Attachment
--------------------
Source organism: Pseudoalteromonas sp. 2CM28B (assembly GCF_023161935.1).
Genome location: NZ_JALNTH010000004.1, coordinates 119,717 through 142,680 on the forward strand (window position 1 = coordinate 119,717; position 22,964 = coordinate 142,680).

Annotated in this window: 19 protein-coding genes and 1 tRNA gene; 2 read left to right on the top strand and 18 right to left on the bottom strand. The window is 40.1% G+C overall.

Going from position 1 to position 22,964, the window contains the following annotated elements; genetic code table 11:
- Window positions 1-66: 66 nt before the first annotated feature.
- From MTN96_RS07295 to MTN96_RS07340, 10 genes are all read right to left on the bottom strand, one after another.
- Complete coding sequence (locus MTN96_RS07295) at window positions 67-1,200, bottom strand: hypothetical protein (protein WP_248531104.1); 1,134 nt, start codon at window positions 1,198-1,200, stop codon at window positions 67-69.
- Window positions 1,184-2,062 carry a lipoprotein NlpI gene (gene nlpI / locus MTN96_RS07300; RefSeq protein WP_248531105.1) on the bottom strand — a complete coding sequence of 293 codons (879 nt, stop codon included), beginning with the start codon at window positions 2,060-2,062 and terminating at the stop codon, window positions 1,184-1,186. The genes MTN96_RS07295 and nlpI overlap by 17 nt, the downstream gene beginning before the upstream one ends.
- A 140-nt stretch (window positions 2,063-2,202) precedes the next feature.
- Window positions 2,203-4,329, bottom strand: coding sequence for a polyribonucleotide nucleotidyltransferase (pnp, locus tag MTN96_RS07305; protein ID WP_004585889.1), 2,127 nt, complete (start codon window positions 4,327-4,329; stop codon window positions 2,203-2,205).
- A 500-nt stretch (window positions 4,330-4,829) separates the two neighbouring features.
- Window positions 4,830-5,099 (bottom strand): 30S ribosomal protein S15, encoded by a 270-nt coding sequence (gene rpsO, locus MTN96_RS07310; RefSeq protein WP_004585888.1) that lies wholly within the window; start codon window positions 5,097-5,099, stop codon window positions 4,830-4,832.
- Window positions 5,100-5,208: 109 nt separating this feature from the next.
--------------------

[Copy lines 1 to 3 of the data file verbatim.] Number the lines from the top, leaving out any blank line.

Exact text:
Source organism: Pseudoalteromonas sp. 2CM28B (assembly GCF_023161935.1).
Genome location: NZ_JALNTH010000004.1, coordinates 119,717 through 142,680 on the forward strand (window position 1 = coordinate 119,717; position 22,964 = coordinate 142,680).

Annotated in this window: 19 protein-coding genes and 1 tRNA gene; 2 read left to right on the top strand and 18 right to left on the bottom strand. The window is 40.1% G+C overall.